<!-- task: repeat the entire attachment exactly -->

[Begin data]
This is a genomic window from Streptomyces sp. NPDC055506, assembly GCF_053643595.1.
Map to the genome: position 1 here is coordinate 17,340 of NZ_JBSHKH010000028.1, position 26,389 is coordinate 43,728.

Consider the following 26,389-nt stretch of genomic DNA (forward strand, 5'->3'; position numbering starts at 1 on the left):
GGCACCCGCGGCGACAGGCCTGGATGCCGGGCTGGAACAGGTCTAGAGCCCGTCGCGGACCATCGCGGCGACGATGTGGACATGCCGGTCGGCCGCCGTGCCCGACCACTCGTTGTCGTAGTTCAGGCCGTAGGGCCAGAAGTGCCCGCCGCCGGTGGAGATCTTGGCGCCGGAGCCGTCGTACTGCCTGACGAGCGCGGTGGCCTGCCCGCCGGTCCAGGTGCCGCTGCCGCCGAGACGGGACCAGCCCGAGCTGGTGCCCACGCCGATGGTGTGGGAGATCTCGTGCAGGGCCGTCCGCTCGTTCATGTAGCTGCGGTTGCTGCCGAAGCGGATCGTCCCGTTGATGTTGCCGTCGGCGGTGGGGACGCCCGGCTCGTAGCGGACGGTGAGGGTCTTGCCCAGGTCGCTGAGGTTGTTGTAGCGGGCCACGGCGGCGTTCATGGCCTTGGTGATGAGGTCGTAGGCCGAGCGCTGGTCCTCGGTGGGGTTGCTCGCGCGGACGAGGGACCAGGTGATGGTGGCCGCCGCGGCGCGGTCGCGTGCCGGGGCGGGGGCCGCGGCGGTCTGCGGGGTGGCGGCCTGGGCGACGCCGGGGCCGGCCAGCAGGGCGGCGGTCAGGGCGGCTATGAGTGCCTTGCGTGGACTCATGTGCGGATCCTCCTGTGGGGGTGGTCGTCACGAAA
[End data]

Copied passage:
This is a genomic window from Streptomyces sp. NPDC055506, assembly GCF_053643595.1.
Map to the genome: position 1 here is coordinate 17,340 of NZ_JBSHKH010000028.1, position 26,389 is coordinate 43,728.

Consider the following 26,389-nt stretch of genomic DNA (forward strand, 5'->3'; position numbering starts at 1 on the left):
GGCACCCGCGGCGACAGGCCTGGATGCCGGGCTGGAACAGGTCTAGAGCCCGTCGCGGACCATCGCGGCGACGATGTGGACATGCCGGTCGGCCGCCGTGCCCGACCACTCGTTGTCGTAGTTCAGGCCGTAGGGCCAGAAGTGCCCGCCGCCGGTGGAGATCTTGGCGCCGGAGCCGTCGTACTGCCTGACGAGCGCGGTGGCCTGCCCGCCGGTCCAGGTGCCGCTGCCGCCGAGACGGGACCAGCCCGAGCTGGTGCCCACGCCGATGGTGTGGGAGATCTCGTGCAGGGCCGTCCGCTCGTTCATGTAGCTGCGGTTGCTGCCGAAGCGGATCGTCCCGTTGATGTTGCCGTCGGCGGTGGGGACGCCCGGCTCGTAGCGGACGGTGAGGGTCTTGCCCAGGTCGCTGAGGTTGTTGTAGCGGGCCACGGCGGCGTTCATGGCCTTGGTGATGAGGTCGTAGGCCGAGCGCTGGTCCTCGGTGGGGTTGCTCGCGCGGACGAGGGACCAGGTGATGGTGGCCGCCGCGGCGCGGTCGCGTGCCGGGGCGGGGGCCGCGGCGGTCTGCGGGGTGGCGGCCTGGGCGACGCCGGGGCCGGCCAGCAGGGCGGCGGTCAGGGCGGCTATGAGTGCCTTGCGTGGACTCATGTGCGGATCCTCCTGTGGGGGTGGTCGTCACGAAA